Located a mere four hours by car from San Francisco, Reno seems a world away. Nestled in a high alpine valley, this playfully tagged, “Biggest little city in the world,” is most famous these days for being the kid-sister to Las Vegas: full of over-the-top casinos and quickie-wedding chapels. In past times, Reno was equally celebrated as the place to go for quickie-divorces and to strike it rich. Last week, this town was all about the 69th World Science Fiction Convention, a joyful fannish ode to everything science fiction, fantasy and horror.
This was my first WorldCon. As such, I arrived in Reno last week with some mild trepidation. Would I be quizzed on my knowledge of early SciFi, which remains poor? Would I have enough in common with other attendees to not feel out-of-place? Would I have fun? Well, turns out that I shouldn’t have worried so much. This was really a must-do event.
Consisting of five days of various panels, writers’ workshops, lectures, readings, book-signings, parties, video and movie showings, and other miscellaneous events, there was quite a lot to do. I attended several readings: Greg Bear, Brandon Sanderson, Eric Swendin, and David D. Friedman. I heard the guest of honor speech by Tim Powers, a writer of historical fantasies, the work of whom I remain unfamiliar, but have now become curious about.
The panels were especially engaging. “F*** your knight and the horse he rode in on: fantasy series not based on medieval European culture” probably had the most provocative title, though to me, the talk itself fell a bit flat.
“Molecular gastronomy: when you have more gadgets in your kitchen than your mom” had a certain appeal, despite the moderator, Dave Howell’s confession that he doesn’t actually cook that much. This was all about kitchen devices of the future. I liked Keith Kato’s idea that the best thing to have in your kitchen would be “sous chefs: all the Iron Chefs.” After that, the panel and audience alike were expounding on the wonders of immersion circulating cookers with “lab grade temperature control,” large motorized paddles to put in stock pots “like an outboard motor” to prevent burning, magnetic stirrers for candy making, the pros and cons of infra-red ovens (mostly cons as they apparently don’t cook the middle of the food that well), and “anti-grills” which flash-freeze food placed on them, though nobody could quite figure out what would taste good prepared on one of those devices.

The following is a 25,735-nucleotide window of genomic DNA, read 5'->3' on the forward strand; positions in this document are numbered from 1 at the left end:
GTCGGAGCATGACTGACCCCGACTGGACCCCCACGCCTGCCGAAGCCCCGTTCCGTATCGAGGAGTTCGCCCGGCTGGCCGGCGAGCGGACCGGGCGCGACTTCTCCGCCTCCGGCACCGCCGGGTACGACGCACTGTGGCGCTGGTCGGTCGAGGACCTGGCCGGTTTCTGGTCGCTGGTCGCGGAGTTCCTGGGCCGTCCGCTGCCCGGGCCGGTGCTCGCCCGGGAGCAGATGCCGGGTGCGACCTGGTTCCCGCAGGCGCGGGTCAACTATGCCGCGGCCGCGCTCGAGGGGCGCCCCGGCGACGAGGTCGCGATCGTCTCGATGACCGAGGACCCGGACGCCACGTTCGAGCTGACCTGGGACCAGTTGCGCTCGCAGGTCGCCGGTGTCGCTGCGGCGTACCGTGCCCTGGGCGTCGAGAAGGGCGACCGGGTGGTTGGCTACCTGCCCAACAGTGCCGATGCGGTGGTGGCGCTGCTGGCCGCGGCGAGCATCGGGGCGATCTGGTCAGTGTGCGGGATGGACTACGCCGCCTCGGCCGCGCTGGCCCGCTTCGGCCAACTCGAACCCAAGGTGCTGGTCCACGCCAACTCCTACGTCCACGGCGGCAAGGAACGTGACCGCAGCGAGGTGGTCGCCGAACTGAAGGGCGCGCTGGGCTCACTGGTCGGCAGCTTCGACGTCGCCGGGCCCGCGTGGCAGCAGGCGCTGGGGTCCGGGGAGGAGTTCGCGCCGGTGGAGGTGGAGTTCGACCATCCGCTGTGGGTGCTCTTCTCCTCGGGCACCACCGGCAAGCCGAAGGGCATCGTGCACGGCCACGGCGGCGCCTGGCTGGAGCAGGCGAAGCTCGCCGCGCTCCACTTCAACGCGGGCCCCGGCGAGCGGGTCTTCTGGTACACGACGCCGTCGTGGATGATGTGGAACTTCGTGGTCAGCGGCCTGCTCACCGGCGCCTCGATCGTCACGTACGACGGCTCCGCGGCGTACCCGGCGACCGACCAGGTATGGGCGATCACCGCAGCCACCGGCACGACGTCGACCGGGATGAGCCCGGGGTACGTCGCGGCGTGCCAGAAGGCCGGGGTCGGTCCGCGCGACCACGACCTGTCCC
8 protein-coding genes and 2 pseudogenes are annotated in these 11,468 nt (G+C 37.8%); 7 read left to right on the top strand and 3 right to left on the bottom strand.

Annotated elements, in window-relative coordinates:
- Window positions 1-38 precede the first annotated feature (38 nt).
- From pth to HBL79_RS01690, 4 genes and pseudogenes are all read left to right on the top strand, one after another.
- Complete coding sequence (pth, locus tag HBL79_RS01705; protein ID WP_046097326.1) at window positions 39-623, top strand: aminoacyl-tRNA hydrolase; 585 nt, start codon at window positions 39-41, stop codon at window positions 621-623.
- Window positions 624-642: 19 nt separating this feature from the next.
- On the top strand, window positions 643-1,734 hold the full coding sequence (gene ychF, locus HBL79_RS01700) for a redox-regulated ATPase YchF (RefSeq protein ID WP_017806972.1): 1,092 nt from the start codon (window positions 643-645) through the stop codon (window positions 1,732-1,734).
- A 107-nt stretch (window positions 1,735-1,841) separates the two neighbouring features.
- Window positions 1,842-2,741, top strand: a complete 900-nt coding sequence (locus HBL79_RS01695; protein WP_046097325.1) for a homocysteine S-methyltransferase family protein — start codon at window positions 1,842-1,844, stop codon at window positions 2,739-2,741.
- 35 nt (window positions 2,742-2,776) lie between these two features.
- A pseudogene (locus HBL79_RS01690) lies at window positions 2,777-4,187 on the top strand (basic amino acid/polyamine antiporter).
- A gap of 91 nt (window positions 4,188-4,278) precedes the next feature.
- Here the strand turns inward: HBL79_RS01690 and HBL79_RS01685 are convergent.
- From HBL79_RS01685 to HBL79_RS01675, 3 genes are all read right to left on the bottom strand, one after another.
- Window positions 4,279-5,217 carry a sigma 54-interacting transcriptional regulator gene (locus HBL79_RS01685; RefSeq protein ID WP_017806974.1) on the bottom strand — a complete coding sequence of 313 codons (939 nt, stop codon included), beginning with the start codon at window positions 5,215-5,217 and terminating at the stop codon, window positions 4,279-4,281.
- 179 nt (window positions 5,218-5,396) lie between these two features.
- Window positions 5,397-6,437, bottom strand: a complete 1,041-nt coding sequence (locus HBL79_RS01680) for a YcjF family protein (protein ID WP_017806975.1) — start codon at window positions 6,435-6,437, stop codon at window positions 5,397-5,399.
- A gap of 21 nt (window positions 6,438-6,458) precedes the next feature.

“The real revenge of the nerds: Geek as hero” was amazing! But who knew that passionate geeks still felt so ostracized? I thought the days of oppression were way over. Panelists did agree that “the idea of geek as something to aspire to has penetrated popular culture.” Everyone was super into that really funny show, “Big Bang Theory,” and its brilliant depiction of several über geeks. At least one panel member referred to some of the shows more arcane jokes as being “for us.” There was some anxiety expressed by the audience over the possibility of a “geek backlash,” though personally, I don’t see that happening any time soon.
I was vexed when Hugo winner Connie Willis bashed down Sookie Stackhouse as being anti-geek, just five minutes after the panel praised the new mainstreaming geek sensibility as one of inclusiveness. I’m a huge True Blood fan. And if I take a brief moment to geek-out (more than I’m already doing in this story) I am certain that Sookie, with her unwanted mind-reading ability, feels awkward and isolated from “regular people.” So what that she and many of the True Blood folks are positively gorgeous. Good looking and geek are not mutually exclusive. You should know better, Connie!